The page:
Unfortunately, the plaintiffs weren't really up to the task of articulating a good reason why the procedural protections in MFW aren't robust enough to generate the business judgment presumption for a special committee. Plaintiffs asserted that special committees are structurally biased in favor of controllers in almost all circumstances. OK, so I am generally pretty cynical, but I still believe in the court's presumptions. Near as I can tell, special committees still get the presumption of independence until plaintiffs present facts that they aren't. Plaintiffs, it seemed, wanted the court to toss the presumption of independence of special committees altoghether in controlling shareholder transactions. Why? Not sure exactly why. But, if you are proposing to the court that directors shouldn't have the presumption of independence, then one really should have a strong articulated reason why. In any event, it didn't seem like the court was entertaining that notion.
Rather, the court quickly turned to the power of the fully-informed, uncoerced vote of a majority of the minority. Why isn't that powerful enough - together with the special committee - to get the business judgment presumption Justice Jacobs wondered? Well, well, because arbs! Oh, wait. Aren't arbs stockholders? Yes, but they just want to make money. So, shareholder votes shouldn't get credit? Again...the plaintiffs failed to clearly articulate a policy reason why a fully-informed, uncoerced vote of the majority of the minority isn't going to work. In general the plaintiffs struggled to provide the court with any reasons to overturn Chancellor Strine's reasoning.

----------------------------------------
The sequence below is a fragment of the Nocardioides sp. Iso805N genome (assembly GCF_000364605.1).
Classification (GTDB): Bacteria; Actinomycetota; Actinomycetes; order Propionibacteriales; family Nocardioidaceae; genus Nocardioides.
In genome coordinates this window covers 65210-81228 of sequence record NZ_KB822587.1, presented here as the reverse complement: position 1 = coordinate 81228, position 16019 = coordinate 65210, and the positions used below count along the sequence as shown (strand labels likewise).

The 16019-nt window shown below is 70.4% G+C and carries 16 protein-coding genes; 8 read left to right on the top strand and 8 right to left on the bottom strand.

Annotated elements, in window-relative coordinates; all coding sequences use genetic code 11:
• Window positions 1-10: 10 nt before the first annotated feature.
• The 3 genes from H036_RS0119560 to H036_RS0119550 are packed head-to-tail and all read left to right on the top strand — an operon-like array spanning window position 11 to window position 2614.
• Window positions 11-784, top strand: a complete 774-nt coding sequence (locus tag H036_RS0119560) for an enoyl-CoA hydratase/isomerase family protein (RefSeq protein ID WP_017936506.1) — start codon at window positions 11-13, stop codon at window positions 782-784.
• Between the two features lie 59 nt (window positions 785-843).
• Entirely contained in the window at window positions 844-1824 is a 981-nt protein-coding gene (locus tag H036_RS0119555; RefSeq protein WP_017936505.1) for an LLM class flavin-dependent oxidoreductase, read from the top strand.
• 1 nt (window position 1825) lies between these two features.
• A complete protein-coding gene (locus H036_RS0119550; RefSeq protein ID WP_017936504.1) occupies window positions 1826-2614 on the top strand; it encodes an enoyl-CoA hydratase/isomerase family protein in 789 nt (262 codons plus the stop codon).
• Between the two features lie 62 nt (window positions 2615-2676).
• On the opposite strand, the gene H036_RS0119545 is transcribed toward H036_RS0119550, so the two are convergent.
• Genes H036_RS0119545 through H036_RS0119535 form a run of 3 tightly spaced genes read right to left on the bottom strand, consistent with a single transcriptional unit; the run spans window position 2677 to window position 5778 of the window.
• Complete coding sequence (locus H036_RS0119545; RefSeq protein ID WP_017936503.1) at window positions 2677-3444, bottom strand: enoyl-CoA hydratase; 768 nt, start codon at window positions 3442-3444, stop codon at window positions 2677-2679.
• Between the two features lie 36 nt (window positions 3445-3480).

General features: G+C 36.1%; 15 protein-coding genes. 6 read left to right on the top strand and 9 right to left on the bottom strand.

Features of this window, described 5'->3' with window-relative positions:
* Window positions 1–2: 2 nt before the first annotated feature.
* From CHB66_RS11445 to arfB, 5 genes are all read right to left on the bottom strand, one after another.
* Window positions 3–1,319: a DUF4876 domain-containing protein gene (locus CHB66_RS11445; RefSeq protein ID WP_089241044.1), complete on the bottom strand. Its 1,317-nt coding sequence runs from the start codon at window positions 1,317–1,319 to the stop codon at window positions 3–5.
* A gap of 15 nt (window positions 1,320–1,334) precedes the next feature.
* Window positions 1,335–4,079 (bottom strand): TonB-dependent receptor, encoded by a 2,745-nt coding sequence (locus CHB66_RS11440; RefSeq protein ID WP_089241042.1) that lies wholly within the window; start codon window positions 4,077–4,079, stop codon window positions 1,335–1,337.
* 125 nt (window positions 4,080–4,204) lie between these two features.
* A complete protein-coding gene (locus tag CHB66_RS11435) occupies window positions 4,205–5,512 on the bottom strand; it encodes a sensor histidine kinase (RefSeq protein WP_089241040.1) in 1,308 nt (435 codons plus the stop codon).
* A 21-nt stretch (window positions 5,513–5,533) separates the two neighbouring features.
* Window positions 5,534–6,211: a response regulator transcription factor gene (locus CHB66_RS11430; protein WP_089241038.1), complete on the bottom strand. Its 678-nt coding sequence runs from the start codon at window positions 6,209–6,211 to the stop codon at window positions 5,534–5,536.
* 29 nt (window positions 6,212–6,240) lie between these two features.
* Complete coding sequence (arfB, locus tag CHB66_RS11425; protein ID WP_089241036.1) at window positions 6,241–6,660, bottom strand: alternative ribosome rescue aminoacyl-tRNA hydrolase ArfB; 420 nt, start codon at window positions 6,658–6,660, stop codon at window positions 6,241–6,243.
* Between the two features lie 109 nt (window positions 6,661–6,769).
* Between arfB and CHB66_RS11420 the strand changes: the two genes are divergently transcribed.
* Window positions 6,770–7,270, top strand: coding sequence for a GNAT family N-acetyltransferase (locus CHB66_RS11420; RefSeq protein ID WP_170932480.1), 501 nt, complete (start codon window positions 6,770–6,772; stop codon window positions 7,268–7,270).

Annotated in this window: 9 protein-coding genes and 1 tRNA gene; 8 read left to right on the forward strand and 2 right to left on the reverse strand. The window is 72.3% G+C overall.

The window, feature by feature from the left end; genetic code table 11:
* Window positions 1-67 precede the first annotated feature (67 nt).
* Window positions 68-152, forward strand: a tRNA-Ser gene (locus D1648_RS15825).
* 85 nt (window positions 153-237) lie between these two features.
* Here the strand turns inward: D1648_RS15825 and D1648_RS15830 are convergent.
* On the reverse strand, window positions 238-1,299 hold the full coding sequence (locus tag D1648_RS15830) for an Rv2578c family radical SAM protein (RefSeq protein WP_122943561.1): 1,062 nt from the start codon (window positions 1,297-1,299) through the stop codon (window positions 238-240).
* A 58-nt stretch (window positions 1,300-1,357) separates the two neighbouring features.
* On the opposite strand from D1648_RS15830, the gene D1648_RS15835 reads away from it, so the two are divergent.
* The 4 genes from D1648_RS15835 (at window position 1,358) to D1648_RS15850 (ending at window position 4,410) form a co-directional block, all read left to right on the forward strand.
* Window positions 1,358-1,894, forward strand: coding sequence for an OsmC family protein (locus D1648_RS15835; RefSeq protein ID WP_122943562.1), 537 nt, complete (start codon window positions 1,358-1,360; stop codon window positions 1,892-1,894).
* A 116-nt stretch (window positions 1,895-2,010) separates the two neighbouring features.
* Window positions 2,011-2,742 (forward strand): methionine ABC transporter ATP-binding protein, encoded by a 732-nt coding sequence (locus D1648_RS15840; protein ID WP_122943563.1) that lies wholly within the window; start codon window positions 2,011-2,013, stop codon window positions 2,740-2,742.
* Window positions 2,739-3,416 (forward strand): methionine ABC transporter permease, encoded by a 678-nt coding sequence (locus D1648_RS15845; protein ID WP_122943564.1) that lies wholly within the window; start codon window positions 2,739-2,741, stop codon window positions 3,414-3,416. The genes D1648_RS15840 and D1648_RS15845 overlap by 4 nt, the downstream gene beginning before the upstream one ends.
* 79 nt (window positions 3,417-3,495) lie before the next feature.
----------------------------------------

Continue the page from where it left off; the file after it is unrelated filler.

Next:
When counsel for the special committee got their chance, they did a much better job of articulating reasons to uphold Chancellor Strine ruling. Justice Berger asked whether with the procedural safeguards the result of the special committee/majority of minority process was equivalent to an arm's length deal? No, was the response, but for the purposes of judicial review the precedural protections that disable the controller put the special committee in the same place as an independent board that would otherwise get the protection of business judgment. There was some push-back from Justice Berger on that point - particularly that even though the controller disabled itself, it's the controller who is the impetus for the transaction, not the special committee.
If the plaintiffs manage to get the Supreme Court to overturn the Chancery Court's opinion in MFW Justice Berger's point will likely be the reason. While, the special committee and the unaffiliated shareholders can still say no, it's the controller (and only the controller) who always gets the ball rolling. Because only the controller is permitted to 'set the scene' for the sale, the special committee process and the following shareholder votes are irretrievably infected by a structural bias that requires entire fairness to be the standard rather than business judgment. There, I made the plaintiff's argument for them.
As in previous cases, I won't hazard a guess on the actual outcome of this argument. However, I will note the old saying that 'you can't win an appeal at oral argument, but you can lose one.'
Friday, December 13, 2013
This is interesting. This paper by Levi, et al, Director Gender and Mergers and Acquisitions is now appearing in the Journal of Corporate Finance: